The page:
A Sustainable Travel Guide to Rome

Posted on February 27, 2017 by Lorna Davidson

Row boats around Villa Borghese Park.

The UN World Tourism Organization ranked Italy as the fifth most popular tourist destination in the world, welcoming over 50 million visitors each year. That’s a lot of footprints! But not all those footprints need to contribute to the bigger carbon footprint created by travel and tourism. There are many ways to experience Italy sustainably – preserving the environment, supporting the local community and savoring Italian culture.

Each destination in Italy is unique, but if there’s one place you need to conquer first, it’s Rome.

The Colosseum was covered in so much smog that it took two years to clean the ancient structure. After the mammoth project was completed, and €25 million had been spent, you can finally see the real Colosseum underneath. And now it’s truly breathtaking. So, let’s keep it that way! Here’s the ultimate travel guide to Rome that reduces your travel impact!

This luxury hostel is a local favorite. Photo Credit: The Beehive.

Where to Stay

There are many styles of accommodation in Rome to fit all needs, wants and budgets. Here are some of our favorites that are also helping you reduce your carbon footprint.

StarHotels: 4 to 5 stars

Sustainability doesn’t mean you have to lose out on comfort or style. The StarHotels Collection in Rome follows certain practices, such as using only low-impact generators and LED lighting, to try and reduce their carbon footprint. Stylish sustainability is a thing!

Metropole (Termini) **** | Michelangelo (Vatican) **** | Hotel d’Inghilterra (Spanish Steps) *****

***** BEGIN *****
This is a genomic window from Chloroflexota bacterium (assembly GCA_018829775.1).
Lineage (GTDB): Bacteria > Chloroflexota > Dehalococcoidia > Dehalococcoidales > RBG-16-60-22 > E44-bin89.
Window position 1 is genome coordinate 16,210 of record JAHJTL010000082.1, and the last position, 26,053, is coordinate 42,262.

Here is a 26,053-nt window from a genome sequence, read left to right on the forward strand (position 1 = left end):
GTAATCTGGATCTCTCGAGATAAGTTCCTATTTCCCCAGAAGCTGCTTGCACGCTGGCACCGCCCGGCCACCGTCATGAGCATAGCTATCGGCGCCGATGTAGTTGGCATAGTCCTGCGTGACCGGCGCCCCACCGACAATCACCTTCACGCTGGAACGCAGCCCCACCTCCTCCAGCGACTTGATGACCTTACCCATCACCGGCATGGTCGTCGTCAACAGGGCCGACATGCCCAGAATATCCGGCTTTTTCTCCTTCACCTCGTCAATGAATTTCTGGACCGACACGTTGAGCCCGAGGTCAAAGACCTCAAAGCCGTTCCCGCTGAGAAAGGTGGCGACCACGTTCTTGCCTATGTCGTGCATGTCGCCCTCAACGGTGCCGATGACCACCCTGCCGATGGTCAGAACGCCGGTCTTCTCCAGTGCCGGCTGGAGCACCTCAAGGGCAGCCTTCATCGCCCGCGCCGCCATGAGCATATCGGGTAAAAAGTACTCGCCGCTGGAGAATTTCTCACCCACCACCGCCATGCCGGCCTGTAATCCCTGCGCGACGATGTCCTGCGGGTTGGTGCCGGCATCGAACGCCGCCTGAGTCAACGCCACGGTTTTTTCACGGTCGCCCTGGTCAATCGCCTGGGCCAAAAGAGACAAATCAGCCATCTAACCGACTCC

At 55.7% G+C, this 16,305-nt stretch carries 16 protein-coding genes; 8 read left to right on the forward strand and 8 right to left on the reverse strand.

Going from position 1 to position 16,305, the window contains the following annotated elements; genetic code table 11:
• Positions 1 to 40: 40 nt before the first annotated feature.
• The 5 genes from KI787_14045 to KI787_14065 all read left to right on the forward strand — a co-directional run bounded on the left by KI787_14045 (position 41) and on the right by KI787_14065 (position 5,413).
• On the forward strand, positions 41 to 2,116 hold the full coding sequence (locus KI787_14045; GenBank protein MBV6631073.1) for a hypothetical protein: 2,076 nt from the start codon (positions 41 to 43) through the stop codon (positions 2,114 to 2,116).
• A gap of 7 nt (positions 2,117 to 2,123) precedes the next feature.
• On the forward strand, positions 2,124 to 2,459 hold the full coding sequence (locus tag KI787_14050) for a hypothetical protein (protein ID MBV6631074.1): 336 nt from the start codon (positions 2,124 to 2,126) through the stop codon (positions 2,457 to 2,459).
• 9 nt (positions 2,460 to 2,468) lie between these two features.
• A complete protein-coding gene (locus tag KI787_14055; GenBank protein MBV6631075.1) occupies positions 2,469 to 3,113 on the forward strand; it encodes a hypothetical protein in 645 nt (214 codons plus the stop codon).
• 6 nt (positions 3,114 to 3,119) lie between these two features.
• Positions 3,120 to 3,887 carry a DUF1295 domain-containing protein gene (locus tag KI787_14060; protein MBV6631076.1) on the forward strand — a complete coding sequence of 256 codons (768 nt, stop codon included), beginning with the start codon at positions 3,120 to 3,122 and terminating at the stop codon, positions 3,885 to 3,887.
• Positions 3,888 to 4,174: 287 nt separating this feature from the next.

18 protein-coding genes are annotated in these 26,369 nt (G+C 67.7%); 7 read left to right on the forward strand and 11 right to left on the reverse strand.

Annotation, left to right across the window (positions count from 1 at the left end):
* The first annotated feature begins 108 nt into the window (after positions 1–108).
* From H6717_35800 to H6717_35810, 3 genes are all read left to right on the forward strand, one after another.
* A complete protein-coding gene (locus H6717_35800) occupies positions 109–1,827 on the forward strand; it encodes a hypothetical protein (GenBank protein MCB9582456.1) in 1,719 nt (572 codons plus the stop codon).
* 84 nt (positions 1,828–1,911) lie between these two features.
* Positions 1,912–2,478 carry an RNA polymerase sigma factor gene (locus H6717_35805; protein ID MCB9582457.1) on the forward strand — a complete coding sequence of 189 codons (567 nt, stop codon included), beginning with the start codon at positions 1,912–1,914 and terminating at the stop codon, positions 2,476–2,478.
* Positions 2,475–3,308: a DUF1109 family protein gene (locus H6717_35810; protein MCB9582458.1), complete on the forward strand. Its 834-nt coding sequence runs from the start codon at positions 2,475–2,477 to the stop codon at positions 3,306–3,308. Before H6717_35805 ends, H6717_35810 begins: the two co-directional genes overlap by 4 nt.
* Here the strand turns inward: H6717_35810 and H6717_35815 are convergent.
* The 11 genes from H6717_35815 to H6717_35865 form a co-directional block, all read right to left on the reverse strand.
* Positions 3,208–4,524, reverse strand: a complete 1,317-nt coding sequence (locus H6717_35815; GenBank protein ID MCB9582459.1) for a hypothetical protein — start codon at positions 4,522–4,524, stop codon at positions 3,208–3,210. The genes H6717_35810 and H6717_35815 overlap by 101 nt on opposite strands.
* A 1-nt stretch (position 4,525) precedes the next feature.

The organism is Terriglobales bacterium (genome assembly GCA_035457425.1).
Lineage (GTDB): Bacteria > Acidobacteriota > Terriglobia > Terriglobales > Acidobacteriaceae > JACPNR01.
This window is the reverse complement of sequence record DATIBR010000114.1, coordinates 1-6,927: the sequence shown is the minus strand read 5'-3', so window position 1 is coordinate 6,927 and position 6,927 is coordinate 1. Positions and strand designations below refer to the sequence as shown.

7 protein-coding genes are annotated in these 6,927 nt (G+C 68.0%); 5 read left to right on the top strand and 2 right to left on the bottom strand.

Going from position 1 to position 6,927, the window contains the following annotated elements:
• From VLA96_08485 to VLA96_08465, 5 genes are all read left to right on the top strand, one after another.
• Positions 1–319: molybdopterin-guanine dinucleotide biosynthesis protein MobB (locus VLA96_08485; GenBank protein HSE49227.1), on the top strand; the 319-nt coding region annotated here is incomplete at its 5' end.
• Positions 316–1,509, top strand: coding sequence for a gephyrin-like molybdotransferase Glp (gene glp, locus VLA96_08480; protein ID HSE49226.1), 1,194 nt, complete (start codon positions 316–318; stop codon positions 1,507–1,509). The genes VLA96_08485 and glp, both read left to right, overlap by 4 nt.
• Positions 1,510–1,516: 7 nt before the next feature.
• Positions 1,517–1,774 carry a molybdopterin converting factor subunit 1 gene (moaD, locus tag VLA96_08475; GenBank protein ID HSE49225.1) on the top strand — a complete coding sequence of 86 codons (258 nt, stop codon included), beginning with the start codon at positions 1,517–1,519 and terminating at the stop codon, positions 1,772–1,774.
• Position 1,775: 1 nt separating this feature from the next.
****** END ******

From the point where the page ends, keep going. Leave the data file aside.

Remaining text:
Beehive Luxury Hostel (Termini)

This is your home away from home and it feels like an organic paradise as soon as you walk through the gate into the garden in front of the hostel. The Beehive is a local favorite in Rome. It’s a stylish yet homely hostel located near Rome’s main train station, Termini. Some of their furniture is made from refurbished old boats, and they make sure they only use organic produce when serving breakfast.

Best Western Hotels: 4-star

Best Western is part of an Italian sustainable hotel group “Stay for the Planet”. They have enforced eco-friendly practices in their hotels to help reach their goal of reducing their CO2 emissions by 20%. Our top 4-star Best Western picks are all centrally located in Rome.

Universo (Termini) **** | Hotel President (Colosseum) **** | Royal Santina (Termini)***

At Forty-One Hotel: 4 star

At Forty-One is a 4-star hotel that is proud to say its furnishings and accessories used to decorate the hotel are all formaldehyde-free, and that only ecological paints and finishes are used in the interior. They have also enforced a waste consumption program that reduces the impact of the hotel’s and guests’ waste.

Inside Urbana 47.

Where to Eat

Sustainability is not just about preserving the environment. Building cultural awareness and supporting the local culture are also major factors in sustainable travel. Food is such a pivotal part of the Italian culture, so when you’re eating in Rome, chow down on some great local Roman food at these tasty places.

Urbana 47 (Monti)